White Metal has seen a decline in recent years in favor of resin however it is still a popular material that is still used by many manufacturers such as Games Workshop. Like with resin, metal can be a little more tricky to use than plastic however it does allow for much better quality of detail on the miniature and an overall much more rugged gaming piece.
ToolsIn order prepare and assemble your resin miniatures we recommend the following tools:
- Metal Cutter
- Hobby Files
- Super Glue
- Warm Water
- Dish Soap
Step 1 – Washing components
When metal miniatures are cast the molds are coated in a release agent to allow the completed miniature to be removed easily. However this release agent can remain on the miniature and will make it difficult to glue and paint unless it is cleaned off. This can be done easily with a bowl of warm soapy water. It is important to use WARM and not HOT water as hot water can cause parts to bend. Normal dish washing soap can be used in the water.
With an old toothbrush scrub the miniature in the water ensuring that you get into any crevices on the miniature. Do not be too vigorous however as you may damage some of the more delicate parts. Once washed gently dab the miniature on a towel or allow to air dry for a few minutes.
Step 2 – Removing componentsSome metal miniatures come with small tabs on metal still left on them that will need to be removed before painting. For this job you will need to use your clippers.
The Army Painters metal clippers have a flat and tapered side to them allowing you to more easily get into the joins between the components and the frame. You shouldn't require much force with the clippers in order to cut through the metal as in is quite soft. When using the clippers ensure that you do not accidentally cut the through the component itself.
Step 3 – Cleaning componentsOnce your pieces is free from the metal tabs you may notice a few areas with mold lines. These are thin ridges running around the circumference of the model caused by the two halves of the mold not forming a perfect seal. While annoying they are mostly inevitable and should be removed before painting. This can be done with your hobby files.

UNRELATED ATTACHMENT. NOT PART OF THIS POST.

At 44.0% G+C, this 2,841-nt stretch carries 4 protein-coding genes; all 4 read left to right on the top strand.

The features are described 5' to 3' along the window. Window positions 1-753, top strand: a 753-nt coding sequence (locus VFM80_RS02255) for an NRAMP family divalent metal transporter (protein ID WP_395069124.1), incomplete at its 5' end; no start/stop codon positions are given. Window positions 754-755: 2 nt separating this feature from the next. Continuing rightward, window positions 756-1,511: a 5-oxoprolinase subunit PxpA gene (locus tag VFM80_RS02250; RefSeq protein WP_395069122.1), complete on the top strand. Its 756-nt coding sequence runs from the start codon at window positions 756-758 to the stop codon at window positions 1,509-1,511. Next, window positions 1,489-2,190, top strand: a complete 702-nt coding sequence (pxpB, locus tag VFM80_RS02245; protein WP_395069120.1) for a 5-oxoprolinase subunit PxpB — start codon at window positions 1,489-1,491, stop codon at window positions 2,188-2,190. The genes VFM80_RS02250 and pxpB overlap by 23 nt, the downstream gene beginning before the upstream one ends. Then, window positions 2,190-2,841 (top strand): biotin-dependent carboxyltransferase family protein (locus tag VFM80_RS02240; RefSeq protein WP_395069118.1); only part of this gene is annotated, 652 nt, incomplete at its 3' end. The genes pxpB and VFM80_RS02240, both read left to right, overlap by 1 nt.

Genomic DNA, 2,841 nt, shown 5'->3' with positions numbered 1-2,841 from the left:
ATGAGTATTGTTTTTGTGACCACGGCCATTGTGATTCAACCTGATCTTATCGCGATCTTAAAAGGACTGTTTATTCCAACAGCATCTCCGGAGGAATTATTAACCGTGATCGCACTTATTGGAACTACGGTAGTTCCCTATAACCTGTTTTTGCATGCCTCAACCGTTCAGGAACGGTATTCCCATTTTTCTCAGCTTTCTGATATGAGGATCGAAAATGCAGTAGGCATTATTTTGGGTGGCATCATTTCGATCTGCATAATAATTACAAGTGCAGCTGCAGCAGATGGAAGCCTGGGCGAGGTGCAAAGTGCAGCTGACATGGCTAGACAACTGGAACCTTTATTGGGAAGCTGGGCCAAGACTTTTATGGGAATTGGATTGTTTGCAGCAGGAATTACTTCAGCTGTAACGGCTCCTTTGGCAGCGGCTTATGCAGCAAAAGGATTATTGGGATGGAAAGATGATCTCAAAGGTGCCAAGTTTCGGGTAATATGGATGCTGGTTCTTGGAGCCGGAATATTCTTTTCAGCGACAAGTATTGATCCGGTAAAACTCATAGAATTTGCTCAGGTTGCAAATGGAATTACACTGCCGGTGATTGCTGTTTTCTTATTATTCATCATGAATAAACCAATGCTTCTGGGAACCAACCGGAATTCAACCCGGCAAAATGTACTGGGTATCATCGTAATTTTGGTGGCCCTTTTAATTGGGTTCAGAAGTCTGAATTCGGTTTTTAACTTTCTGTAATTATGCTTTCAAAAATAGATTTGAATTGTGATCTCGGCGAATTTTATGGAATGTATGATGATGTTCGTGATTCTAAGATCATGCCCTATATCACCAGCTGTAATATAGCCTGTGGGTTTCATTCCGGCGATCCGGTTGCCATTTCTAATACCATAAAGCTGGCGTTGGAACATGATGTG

When using the files ensure that you use the correct shape file for the job. Large flat files are good for ,surpise surprise, large flat parts of the miniature. Angled files are good for getting into tight corners and the rounded files are good for curved surfaces. While a hobby knife can be used it is recommended that
Step 4 – Gluing componentsAs with the resin miniatures we covered last time, you cannot use Plastic Glue on metal. This is because plastic glue works by melting the surfaces of the plastic that are being glued together. However Plastic Glue does not melt metal meaning that only a very weak bond will be formed.
To glue together two components simply ad a small bead of Super Glue to one of the surfaces that you will be gluing and press the other component into it. You should hold the two pieces together firmly for a few seconds in order for the glue to begin drying. When you let go to two pieces should be joined together however you should avoid any stress on the join as the glue will take a few minutes to fully harden.
Avoid getting the Super Glue on your fingers as it very easy to glue them together. It is important not to use too much glue as this can cause it to spill out of the sides, marking the miniatures and getting on your fingers. Also be sure to use Super Glue in a well ventilated area due to the strong fumes it creates.
SummaryBy following this guide you should have your metal Wargaming miniatures assembled in no time. However, this was just a generic guide. Ensure that you follow any specific instructions that may come with your miniatures regarding assembly.
If you enjoyed this tutorial or found it useful let us know in the comments and be sure to check back for part three where we show you how to work with Sprueless Plastic/'Restic'.